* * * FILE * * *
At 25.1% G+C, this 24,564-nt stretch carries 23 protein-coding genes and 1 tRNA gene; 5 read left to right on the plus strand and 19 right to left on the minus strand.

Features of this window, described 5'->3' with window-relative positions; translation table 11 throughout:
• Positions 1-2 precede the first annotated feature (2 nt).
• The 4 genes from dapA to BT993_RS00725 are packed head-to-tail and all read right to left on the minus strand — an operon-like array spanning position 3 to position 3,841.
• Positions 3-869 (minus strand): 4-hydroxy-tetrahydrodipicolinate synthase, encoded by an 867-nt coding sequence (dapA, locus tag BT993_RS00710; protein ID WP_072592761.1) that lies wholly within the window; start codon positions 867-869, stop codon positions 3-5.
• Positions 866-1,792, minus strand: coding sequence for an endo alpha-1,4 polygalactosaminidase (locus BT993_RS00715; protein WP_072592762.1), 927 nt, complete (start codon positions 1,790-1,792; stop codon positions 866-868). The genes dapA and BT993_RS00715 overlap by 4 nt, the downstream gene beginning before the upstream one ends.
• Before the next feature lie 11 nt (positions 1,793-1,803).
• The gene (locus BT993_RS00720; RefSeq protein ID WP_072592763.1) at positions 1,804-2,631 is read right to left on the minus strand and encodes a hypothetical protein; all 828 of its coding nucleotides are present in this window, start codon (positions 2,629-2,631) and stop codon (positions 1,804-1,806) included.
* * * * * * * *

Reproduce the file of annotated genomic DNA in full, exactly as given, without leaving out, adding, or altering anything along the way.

At 25.1% G+C, this 24,564-nt stretch carries 23 protein-coding genes and 1 tRNA gene; 5 read left to right on the plus strand and 19 right to left on the minus strand.

Features of this window, described 5'->3' with window-relative positions; translation table 11 throughout:
• Positions 1-2 precede the first annotated feature (2 nt).
• The 4 genes from dapA to BT993_RS00725 are packed head-to-tail and all read right to left on the minus strand — an operon-like array spanning position 3 to position 3,841.
• Positions 3-869 (minus strand): 4-hydroxy-tetrahydrodipicolinate synthase, encoded by an 867-nt coding sequence (dapA, locus tag BT993_RS00710; protein ID WP_072592761.1) that lies wholly within the window; start codon positions 867-869, stop codon positions 3-5.
• Positions 866-1,792, minus strand: coding sequence for an endo alpha-1,4 polygalactosaminidase (locus BT993_RS00715; protein WP_072592762.1), 927 nt, complete (start codon positions 1,790-1,792; stop codon positions 866-868). The genes dapA and BT993_RS00715 overlap by 4 nt, the downstream gene beginning before the upstream one ends.
• Before the next feature lie 11 nt (positions 1,793-1,803).
• The gene (locus BT993_RS00720; RefSeq protein ID WP_072592763.1) at positions 1,804-2,631 is read right to left on the minus strand and encodes a hypothetical protein; all 828 of its coding nucleotides are present in this window, start codon (positions 2,629-2,631) and stop codon (positions 1,804-1,806) included.